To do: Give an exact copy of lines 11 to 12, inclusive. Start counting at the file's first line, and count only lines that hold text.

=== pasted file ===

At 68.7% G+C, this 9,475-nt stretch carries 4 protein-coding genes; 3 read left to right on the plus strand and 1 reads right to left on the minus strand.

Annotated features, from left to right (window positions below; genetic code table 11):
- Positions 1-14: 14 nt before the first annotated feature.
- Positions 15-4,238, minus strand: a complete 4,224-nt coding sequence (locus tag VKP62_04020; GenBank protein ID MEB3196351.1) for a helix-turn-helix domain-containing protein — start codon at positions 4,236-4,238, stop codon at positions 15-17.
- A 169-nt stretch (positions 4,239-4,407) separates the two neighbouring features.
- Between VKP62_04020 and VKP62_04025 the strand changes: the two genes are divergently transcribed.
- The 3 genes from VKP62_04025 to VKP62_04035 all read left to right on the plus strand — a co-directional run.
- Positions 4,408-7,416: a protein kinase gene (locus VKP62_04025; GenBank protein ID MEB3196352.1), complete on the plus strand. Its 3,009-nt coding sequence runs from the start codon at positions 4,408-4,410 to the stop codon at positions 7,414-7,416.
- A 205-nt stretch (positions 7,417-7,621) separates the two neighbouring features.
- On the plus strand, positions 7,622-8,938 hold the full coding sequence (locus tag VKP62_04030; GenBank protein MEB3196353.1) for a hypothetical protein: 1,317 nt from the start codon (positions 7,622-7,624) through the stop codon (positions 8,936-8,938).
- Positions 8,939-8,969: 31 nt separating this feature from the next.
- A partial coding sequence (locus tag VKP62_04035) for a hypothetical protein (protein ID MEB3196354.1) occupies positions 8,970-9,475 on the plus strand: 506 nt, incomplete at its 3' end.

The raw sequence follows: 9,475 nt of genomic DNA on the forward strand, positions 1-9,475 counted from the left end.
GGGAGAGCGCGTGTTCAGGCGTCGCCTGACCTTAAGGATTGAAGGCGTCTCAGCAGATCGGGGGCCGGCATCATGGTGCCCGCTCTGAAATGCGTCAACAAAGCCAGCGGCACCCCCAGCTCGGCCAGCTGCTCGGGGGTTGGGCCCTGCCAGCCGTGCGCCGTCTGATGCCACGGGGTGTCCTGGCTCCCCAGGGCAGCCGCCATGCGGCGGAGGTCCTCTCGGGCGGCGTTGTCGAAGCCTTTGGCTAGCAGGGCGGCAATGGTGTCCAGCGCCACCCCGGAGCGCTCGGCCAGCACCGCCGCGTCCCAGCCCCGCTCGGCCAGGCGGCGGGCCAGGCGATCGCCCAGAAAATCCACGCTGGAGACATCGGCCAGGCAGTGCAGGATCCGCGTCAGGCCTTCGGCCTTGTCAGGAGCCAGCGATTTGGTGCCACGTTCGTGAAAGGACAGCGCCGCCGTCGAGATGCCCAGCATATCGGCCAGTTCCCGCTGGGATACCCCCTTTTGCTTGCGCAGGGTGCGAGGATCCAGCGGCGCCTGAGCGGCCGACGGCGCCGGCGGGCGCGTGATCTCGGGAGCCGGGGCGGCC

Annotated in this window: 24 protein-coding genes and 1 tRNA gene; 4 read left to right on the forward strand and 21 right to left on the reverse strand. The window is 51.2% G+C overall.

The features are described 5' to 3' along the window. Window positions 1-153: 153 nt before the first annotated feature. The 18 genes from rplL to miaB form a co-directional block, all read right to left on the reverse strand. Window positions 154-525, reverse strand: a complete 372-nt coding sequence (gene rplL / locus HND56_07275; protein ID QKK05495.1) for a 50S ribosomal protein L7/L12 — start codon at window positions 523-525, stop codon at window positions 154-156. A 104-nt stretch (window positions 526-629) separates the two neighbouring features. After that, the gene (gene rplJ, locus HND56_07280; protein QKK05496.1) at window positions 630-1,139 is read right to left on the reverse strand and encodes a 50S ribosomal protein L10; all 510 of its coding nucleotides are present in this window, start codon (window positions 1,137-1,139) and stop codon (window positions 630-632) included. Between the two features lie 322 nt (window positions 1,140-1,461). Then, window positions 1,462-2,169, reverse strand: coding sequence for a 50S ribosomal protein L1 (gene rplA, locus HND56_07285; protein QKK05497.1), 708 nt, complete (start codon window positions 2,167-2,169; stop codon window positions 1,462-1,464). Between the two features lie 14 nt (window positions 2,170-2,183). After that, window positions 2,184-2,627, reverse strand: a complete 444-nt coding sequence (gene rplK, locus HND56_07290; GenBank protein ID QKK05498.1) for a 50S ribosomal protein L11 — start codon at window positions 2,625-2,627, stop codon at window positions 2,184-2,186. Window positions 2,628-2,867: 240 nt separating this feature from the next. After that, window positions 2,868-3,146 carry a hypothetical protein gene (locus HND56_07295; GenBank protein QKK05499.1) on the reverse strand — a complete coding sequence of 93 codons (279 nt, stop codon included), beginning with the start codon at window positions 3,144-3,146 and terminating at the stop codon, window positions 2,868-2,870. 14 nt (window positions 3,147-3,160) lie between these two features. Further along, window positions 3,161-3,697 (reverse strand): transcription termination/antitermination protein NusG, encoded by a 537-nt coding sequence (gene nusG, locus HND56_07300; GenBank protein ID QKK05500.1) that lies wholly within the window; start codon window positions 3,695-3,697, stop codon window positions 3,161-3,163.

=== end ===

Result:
- Positions 8,939-8,969: 31 nt separating this feature from the next.
- A partial coding sequence (locus tag VKP62_04035) for a hypothetical protein (protein ID MEB3196354.1) occupies positions 8,970-9,475 on the plus strand: 506 nt, incomplete at its 3' end.